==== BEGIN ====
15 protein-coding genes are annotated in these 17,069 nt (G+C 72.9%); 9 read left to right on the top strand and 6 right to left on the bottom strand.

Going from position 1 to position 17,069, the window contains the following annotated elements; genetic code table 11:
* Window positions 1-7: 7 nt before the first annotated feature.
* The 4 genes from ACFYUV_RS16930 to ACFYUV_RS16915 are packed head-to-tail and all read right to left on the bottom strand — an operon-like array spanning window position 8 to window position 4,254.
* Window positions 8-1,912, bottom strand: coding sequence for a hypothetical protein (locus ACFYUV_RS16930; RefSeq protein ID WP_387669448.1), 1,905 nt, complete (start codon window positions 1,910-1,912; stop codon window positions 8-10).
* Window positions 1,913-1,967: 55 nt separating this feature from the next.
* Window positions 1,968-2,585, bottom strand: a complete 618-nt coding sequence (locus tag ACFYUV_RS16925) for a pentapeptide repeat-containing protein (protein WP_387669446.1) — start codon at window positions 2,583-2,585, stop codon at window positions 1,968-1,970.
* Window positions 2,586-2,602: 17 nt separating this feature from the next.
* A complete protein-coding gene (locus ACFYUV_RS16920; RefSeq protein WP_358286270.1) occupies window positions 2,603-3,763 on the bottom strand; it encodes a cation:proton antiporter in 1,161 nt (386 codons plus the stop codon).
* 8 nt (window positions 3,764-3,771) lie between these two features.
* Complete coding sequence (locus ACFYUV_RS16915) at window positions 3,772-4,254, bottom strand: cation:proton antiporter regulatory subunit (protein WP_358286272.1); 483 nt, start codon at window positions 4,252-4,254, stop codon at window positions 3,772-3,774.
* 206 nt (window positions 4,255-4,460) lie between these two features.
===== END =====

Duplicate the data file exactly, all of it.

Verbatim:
15 protein-coding genes are annotated in these 17,069 nt (G+C 72.9%); 9 read left to right on the top strand and 6 right to left on the bottom strand.

Going from position 1 to position 17,069, the window contains the following annotated elements; genetic code table 11:
* Window positions 1-7: 7 nt before the first annotated feature.
* The 4 genes from ACFYUV_RS16930 to ACFYUV_RS16915 are packed head-to-tail and all read right to left on the bottom strand — an operon-like array spanning window position 8 to window position 4,254.
* Window positions 8-1,912, bottom strand: coding sequence for a hypothetical protein (locus ACFYUV_RS16930; RefSeq protein ID WP_387669448.1), 1,905 nt, complete (start codon window positions 1,910-1,912; stop codon window positions 8-10).
* Window positions 1,913-1,967: 55 nt separating this feature from the next.
* Window positions 1,968-2,585, bottom strand: a complete 618-nt coding sequence (locus tag ACFYUV_RS16925) for a pentapeptide repeat-containing protein (protein WP_387669446.1) — start codon at window positions 2,583-2,585, stop codon at window positions 1,968-1,970.
* Window positions 2,586-2,602: 17 nt separating this feature from the next.
* A complete protein-coding gene (locus ACFYUV_RS16920; RefSeq protein WP_358286270.1) occupies window positions 2,603-3,763 on the bottom strand; it encodes a cation:proton antiporter in 1,161 nt (386 codons plus the stop codon).
* 8 nt (window positions 3,764-3,771) lie between these two features.
* Complete coding sequence (locus ACFYUV_RS16915) at window positions 3,772-4,254, bottom strand: cation:proton antiporter regulatory subunit (protein WP_358286272.1); 483 nt, start codon at window positions 4,252-4,254, stop codon at window positions 3,772-3,774.
* 206 nt (window positions 4,255-4,460) lie between these two features.